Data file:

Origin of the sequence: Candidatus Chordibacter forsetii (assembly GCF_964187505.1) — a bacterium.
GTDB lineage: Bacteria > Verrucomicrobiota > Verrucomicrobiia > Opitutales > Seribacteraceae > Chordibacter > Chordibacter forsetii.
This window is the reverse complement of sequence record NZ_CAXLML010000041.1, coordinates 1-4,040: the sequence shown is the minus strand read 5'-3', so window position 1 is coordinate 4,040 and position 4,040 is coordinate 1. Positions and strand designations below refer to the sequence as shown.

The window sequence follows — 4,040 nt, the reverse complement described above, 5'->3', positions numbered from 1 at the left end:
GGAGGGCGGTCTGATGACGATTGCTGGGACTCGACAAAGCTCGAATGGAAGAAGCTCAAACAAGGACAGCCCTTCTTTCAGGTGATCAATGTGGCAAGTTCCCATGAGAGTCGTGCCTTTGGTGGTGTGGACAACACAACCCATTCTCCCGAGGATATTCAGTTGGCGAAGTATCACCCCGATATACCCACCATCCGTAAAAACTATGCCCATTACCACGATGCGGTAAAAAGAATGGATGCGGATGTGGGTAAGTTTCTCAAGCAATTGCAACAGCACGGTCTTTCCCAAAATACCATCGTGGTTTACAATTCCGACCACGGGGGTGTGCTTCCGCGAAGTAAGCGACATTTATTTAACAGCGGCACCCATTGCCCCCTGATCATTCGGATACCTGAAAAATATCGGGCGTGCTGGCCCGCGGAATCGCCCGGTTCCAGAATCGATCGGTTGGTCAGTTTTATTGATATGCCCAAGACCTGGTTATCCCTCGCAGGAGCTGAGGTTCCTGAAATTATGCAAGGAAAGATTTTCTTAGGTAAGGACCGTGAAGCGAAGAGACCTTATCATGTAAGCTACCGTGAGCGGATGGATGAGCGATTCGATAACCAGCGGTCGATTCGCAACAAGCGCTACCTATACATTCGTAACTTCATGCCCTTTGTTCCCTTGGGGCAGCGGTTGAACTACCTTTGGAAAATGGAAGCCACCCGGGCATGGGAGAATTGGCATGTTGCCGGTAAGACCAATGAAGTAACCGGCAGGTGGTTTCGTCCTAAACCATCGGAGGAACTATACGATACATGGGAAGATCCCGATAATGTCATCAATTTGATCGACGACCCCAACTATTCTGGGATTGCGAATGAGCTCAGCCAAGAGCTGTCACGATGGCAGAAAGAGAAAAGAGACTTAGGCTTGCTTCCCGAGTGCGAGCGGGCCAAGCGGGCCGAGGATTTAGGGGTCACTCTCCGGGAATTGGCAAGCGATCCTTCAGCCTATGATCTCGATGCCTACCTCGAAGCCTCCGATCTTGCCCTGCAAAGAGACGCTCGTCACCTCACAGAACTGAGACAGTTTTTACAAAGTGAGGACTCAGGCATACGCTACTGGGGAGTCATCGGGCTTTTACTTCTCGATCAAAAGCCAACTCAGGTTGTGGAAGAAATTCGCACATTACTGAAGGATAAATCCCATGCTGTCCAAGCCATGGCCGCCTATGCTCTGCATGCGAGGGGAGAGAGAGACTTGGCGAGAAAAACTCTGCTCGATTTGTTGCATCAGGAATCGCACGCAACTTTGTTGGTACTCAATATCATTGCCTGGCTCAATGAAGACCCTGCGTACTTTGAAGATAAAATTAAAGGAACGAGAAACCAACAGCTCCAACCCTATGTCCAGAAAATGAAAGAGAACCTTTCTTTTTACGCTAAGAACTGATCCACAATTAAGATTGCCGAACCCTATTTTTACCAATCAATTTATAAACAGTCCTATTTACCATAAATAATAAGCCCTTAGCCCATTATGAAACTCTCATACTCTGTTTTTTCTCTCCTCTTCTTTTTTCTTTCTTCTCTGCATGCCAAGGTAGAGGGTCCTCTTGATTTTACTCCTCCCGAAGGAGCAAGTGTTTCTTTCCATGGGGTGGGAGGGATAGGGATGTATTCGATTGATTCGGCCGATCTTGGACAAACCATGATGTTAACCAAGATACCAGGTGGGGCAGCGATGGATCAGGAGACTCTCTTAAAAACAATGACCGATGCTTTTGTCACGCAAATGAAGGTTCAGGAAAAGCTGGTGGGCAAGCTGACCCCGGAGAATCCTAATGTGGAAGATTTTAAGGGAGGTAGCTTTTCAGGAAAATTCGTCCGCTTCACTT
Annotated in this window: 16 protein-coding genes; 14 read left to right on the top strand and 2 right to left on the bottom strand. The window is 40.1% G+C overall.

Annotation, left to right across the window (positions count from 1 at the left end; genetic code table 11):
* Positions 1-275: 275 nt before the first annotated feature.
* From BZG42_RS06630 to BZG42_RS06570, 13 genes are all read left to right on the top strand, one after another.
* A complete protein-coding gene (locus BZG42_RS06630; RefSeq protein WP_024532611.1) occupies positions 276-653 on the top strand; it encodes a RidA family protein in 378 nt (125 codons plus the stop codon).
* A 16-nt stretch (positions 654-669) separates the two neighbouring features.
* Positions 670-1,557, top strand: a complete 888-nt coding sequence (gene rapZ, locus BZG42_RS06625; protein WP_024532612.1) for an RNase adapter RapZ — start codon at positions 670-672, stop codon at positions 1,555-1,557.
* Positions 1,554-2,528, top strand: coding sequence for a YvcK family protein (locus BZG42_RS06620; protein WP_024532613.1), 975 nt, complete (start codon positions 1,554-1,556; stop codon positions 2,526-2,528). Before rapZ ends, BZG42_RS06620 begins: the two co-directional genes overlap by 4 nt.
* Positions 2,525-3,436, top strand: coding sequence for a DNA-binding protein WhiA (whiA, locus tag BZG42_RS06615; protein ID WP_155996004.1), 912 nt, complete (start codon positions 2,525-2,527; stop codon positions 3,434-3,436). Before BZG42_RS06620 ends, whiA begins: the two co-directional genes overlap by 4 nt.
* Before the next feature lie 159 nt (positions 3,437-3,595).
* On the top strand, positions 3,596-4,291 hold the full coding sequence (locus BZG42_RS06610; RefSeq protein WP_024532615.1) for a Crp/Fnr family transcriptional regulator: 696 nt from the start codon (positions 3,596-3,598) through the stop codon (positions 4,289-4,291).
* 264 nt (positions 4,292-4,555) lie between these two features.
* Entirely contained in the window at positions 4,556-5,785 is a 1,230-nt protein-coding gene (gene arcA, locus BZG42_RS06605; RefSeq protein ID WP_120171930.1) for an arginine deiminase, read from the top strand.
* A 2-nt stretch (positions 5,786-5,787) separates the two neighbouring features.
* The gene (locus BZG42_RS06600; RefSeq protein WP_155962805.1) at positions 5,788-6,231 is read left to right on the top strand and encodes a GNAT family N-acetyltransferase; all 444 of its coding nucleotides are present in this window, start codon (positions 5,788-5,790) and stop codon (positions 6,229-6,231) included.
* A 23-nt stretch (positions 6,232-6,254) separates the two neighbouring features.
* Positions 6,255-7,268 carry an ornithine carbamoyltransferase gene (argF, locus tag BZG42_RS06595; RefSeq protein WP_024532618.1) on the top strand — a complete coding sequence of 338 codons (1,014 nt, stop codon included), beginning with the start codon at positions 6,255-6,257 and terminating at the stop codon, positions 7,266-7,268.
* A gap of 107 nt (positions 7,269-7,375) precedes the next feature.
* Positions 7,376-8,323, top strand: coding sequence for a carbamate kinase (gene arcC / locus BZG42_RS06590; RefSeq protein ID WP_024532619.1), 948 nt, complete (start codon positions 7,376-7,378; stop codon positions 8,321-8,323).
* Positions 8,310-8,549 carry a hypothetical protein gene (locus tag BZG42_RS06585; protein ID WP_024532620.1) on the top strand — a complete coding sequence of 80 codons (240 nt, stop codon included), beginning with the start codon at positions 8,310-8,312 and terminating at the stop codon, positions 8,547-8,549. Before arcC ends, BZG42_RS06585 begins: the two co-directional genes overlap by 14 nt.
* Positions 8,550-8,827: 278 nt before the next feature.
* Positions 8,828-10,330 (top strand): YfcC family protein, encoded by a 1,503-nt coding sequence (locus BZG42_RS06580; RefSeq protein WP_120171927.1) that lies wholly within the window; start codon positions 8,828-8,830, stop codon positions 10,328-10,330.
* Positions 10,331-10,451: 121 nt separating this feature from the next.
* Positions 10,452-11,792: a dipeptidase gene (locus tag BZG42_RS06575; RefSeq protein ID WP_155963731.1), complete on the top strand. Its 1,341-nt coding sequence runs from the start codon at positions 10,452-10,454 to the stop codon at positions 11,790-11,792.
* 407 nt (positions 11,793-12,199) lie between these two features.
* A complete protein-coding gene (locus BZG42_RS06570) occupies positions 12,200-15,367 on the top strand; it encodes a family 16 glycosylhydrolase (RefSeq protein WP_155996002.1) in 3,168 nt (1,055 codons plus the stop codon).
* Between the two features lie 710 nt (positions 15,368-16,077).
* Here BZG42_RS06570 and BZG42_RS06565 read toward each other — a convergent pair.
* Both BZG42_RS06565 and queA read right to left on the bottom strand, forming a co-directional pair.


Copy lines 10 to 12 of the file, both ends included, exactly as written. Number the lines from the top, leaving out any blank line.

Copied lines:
* A complete protein-coding gene (locus BZG42_RS06630; RefSeq protein WP_024532611.1) occupies positions 276-653 on the top strand; it encodes a RidA family protein in 378 nt (125 codons plus the stop codon).
* A 16-nt stretch (positions 654-669) separates the two neighbouring features.
* Positions 670-1,557, top strand: a complete 888-nt coding sequence (gene rapZ, locus BZG42_RS06625; protein WP_024532612.1) for an RNase adapter RapZ — start codon at positions 670-672, stop codon at positions 1,555-1,557.